4. Create niche content

There’s something to be said for niche content. It’s a whole lot easier to establish authority if you’re drilling into a very specific topic or specialty, versus a broad topic that anyone can write a few words about.

5. Engage with readers

Your content will do most of the talking for your brand, but at some point, you have to be willing to move out from behind the safety net of your content and engage readers directly. In terms of blogging, one of the top ways to do this is by encouraging people to comment and then engaging these readers with responses of your own. Small gestures like this increase engagement and bolster your reputation as an authority figure.

Don’t underestimate the value of your content

It’s easy to feel like you’re wasting your time producing content. You put all of this energy and effort into brainstorming content ideas, creating content, and pushing it out via different marketing channels, yet it takes a long time to see a return on investment.

Rest assured you aren’t wasting your time. High quality, authoritative content has an enormously positive impact on your bottom line. Not only does it help you build an SEO presence, but it also allows you to establish authority. This, in turn, lets you justify higher pricing. It’s a beautiful cycle that starts with a commitment to developing quality content.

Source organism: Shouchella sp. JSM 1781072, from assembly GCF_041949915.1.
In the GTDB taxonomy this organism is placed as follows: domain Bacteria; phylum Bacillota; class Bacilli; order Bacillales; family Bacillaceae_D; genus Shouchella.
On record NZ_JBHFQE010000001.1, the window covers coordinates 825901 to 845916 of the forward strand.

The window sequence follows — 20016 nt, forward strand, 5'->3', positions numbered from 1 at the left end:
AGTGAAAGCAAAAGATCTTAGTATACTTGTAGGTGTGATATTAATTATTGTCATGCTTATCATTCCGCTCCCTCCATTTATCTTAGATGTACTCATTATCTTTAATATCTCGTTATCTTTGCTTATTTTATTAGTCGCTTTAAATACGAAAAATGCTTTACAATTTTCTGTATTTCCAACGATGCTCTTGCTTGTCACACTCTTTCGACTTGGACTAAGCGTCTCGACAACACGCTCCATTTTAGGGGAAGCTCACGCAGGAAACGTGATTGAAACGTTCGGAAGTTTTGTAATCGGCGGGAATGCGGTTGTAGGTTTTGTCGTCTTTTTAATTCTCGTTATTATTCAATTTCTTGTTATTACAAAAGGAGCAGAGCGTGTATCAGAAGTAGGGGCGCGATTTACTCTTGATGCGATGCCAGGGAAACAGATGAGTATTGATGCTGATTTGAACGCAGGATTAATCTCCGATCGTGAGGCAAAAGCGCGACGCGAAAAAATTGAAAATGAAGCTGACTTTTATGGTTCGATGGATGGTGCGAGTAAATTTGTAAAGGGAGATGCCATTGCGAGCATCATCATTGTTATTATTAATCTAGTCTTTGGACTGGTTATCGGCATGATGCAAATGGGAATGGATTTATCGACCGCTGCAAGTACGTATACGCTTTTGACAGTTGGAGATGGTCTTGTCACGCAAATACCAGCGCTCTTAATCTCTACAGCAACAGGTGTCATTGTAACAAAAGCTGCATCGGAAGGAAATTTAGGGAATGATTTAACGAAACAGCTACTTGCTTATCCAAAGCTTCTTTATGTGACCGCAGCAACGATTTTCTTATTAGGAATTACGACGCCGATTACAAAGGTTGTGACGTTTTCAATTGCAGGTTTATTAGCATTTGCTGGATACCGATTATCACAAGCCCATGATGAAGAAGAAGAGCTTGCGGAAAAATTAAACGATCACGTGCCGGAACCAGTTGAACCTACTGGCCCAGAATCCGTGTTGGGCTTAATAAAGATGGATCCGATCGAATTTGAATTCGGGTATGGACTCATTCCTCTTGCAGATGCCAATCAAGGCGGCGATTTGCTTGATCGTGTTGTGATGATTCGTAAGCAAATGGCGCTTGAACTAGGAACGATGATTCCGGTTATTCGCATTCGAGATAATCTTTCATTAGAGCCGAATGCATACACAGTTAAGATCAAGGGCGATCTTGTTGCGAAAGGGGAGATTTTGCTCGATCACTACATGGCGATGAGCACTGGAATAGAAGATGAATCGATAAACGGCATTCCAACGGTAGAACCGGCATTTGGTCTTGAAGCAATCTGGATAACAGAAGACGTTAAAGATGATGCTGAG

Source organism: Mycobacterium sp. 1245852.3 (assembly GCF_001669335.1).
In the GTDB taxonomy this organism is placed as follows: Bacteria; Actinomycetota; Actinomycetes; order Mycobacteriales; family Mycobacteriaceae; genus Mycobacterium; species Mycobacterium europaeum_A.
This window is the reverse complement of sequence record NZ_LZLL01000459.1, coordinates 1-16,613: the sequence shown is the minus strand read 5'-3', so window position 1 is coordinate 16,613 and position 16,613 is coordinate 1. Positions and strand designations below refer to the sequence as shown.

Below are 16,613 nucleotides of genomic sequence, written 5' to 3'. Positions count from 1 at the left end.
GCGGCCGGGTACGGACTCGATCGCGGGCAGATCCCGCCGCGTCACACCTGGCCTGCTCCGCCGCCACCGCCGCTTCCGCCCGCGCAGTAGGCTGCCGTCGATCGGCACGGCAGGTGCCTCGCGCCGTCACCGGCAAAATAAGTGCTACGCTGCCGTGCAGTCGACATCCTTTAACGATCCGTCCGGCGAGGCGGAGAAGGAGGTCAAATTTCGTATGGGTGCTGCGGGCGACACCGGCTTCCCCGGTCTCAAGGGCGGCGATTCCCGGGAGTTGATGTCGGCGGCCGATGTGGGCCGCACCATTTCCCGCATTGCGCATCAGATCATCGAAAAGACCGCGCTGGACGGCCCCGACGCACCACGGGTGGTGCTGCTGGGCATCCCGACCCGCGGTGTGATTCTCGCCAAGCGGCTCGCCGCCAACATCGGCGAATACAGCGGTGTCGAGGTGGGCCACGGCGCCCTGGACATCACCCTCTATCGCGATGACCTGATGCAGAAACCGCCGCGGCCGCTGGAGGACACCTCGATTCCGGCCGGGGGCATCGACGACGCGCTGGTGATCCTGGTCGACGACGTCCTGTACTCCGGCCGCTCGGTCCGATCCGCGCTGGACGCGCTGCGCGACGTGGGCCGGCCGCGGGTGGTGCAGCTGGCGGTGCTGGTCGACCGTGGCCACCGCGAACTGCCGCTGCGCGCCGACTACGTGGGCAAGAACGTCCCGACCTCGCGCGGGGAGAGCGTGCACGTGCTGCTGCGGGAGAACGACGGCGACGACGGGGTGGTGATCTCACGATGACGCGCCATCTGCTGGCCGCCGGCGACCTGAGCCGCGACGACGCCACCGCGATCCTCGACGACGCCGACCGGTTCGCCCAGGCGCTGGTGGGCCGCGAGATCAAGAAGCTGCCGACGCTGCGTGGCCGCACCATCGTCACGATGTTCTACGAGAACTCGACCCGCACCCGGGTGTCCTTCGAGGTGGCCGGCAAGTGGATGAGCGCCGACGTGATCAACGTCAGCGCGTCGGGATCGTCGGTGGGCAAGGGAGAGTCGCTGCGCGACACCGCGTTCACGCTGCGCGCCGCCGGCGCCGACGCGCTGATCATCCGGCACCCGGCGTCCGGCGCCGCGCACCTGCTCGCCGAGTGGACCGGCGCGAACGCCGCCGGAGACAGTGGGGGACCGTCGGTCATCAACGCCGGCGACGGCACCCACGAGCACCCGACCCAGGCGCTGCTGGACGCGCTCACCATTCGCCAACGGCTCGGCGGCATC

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About the Author

Anna Johansson
Anna is a freelance writer, researcher, and business consultant from Olympia, WA. A columnist for, and more, Anna specializes in entrepreneurship, technology, and social media trends.
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6 years ago

Knowing your audience is indeed an important part of Content Strategy. If this goes wrong all the other efforts go down the drain.

Targeting multiple channels in really useful and helps the target a larger group of audience. Great post though. Thanks for the advice. Keep writing. Cheers!

– Shivangi, Marketing Head, RankWatch